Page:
Ever have someone switch to your lane without signaling, or way too close to your vehicle? What about someone not signaling at an intersection and forcing you to wait to see what they do? Pretty infuriating. And it seems to happen all the time. But maybe it’s just a numbers game, and you’re just another player. Have you ever made a mistake when driving? Do you think that, when you made that mistake, you were one of many mistakes that someone saw that day, and that you might have made them angry too? Or do you default to “oh, well that’s my mistake for this week or this month”. How often do you think about whether that person who just cut in front of you made their mistake of the month as well?
Women in Novels
I hate that a long-form essay needs to be written about writing women as human beings. You’d think it would be pretty damn simple: women = human beings, just like men (see below). Yet many authors default them to tropes, caricatures, or an accessory to the (male) protagonist. They aren’t taking a moment to think about how women think and feel (like humans, mainly!), and so all their characters’ complexity and individuality is thrown out the window, and they’re reduced to human-shaped cardboard cutouts with an overwhelming desire to date the main character. Praise to authors like Steven Erikson, who presents both men and women as endlessly philosophizing, horny, stoic, sarcastic badasses. Boo to the other authors.
Privacy (Added 2021-07-22)
I went on an online-privacy bender a while ago and, when discussing it with others, the stereotypical answer of “I have nothing to hide” came up very often. Looking past how the whole premise of the information “giver” needing a reason to give it instead of the information “receiver” needing to ask for it, this answer demonstrates a clear lack of empathy. Sure, you don’t need privacy. But you’re also a white Christian or Athiest in a progressive/tolerant part of North America. What about queer people who live in Egypt, or gay priests, or anyone who isn’t the cookie cutter member of their respective organization or culture? Martin Niemöller wrote a poem in 1946 which allows us to draw a parallel between the indifference towards the prosecution of Jews and minorities in Germany around WW2, and our indifference to the struggles groups might face today.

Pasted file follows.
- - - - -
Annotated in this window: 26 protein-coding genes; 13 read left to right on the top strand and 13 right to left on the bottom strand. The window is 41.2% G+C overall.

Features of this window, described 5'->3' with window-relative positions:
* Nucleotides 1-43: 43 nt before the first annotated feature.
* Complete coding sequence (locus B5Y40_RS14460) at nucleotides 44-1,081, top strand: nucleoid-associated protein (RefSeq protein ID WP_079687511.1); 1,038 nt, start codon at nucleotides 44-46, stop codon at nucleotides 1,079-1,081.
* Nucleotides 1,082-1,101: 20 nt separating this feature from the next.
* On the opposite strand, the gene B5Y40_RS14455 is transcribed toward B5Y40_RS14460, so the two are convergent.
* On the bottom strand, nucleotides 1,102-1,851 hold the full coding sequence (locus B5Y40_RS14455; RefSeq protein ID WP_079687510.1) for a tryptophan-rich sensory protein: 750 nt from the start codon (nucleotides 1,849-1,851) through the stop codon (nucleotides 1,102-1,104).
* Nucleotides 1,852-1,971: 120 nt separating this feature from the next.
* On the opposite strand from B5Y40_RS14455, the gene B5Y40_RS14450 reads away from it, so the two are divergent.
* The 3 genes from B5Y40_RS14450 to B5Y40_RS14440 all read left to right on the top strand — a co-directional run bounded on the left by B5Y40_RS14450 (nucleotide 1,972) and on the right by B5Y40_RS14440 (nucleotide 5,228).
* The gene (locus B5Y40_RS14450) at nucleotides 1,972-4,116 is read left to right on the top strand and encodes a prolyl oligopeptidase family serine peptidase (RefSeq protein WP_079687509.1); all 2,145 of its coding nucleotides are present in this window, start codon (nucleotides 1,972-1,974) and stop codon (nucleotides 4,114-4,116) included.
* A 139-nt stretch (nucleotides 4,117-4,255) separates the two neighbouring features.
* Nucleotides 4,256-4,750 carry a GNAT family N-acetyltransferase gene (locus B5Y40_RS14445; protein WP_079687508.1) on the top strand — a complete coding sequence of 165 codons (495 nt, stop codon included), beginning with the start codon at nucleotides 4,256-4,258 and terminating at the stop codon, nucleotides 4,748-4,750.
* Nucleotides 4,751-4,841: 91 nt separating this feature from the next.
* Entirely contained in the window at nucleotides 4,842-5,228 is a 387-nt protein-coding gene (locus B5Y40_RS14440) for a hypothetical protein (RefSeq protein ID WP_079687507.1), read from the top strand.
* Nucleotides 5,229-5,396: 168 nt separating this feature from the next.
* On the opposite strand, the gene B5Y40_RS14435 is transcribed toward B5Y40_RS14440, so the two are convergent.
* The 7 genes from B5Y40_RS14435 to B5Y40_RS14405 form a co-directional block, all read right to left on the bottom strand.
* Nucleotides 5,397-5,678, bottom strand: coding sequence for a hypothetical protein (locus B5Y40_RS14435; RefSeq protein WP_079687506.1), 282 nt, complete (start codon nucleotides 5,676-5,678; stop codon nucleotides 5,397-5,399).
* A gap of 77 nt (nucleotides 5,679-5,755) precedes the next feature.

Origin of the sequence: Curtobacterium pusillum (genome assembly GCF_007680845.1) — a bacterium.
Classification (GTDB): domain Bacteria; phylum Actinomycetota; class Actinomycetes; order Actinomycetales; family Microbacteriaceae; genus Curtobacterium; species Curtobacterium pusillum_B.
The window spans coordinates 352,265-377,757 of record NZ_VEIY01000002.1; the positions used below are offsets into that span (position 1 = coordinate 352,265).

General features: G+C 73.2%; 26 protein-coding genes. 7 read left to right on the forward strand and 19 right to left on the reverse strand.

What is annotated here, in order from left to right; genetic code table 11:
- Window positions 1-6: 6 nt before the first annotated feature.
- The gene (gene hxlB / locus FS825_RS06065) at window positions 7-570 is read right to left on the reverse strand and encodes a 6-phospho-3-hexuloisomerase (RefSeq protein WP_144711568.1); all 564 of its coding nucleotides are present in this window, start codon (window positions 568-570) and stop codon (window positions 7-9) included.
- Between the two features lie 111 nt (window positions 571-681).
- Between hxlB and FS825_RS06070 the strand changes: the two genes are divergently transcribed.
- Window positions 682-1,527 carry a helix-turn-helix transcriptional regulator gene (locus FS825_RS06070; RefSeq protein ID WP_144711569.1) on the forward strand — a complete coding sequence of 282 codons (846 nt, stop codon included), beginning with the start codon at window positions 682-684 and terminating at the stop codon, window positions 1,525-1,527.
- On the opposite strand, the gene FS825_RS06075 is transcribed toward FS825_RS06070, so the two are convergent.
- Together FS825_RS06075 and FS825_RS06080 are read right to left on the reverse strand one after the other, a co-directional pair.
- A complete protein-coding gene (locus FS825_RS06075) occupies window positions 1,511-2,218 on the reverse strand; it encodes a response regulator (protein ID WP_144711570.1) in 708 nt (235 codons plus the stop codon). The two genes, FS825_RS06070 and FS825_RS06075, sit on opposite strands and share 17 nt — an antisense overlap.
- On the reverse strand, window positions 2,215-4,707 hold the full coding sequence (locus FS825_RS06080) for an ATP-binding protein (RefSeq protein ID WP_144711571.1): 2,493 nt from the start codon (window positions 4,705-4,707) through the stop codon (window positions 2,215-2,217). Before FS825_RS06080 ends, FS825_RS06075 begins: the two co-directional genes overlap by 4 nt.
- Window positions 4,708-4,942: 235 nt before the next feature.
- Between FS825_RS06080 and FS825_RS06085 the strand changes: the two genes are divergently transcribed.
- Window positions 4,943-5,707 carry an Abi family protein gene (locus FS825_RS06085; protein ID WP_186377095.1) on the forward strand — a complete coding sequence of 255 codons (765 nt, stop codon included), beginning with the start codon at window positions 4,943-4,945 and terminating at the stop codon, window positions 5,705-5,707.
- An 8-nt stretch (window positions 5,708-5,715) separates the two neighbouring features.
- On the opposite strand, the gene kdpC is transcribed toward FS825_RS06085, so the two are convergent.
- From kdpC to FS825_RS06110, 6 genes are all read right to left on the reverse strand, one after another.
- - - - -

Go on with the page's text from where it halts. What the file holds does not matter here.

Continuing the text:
First they came for the socialists, and I did not speak out— Because I was not a socialist.
Then they came for the trade unionists, and I did not speak out— Because I was not a trade unionist.
Then they came for the Jews, and I did not speak out— Because I was not a Jew.
Then they came for me—and there was no one left to speak for me.
(not to equate data siphoning to the Holocaust, but rather show how those in a position of privilege tend to disregard the struggles of those who aren’t part of the “in” group)
You’re Not the Protagonist
Sometimes, it hits me that the person I’m having a conversation with is an actual person. Like, they have a brain. They have feelings. Thoughts. Experiences. Hopes. Dreams. I don’t think I realize this often enough. It’s easy to see a homeless person as NPC. To see crowds as some kind of seething animal, mindless and unified. We forget that every individual is just that; an individual. No more and no less special than us. Lets not treat ourselves as better than them, or worthy of some kind of differential treatment or judgement. Maybe if we see them as just as nuanced and scared and blindly stumbling through life as we are, we’ll take a moment to consider whether lambasting them for mistakes we would absolve ourselves of is really fair or respectful.
I don’t really have a conclusion for this post. Maybe keep empathy at the back of your mind, and try to practice it whenever you can. Try, genuinly try, to see things from the perspective of others. Their life circumstances, their experiences, their ethics. Consider how they might want to be treated, and how you’d want to be treated, in their situation.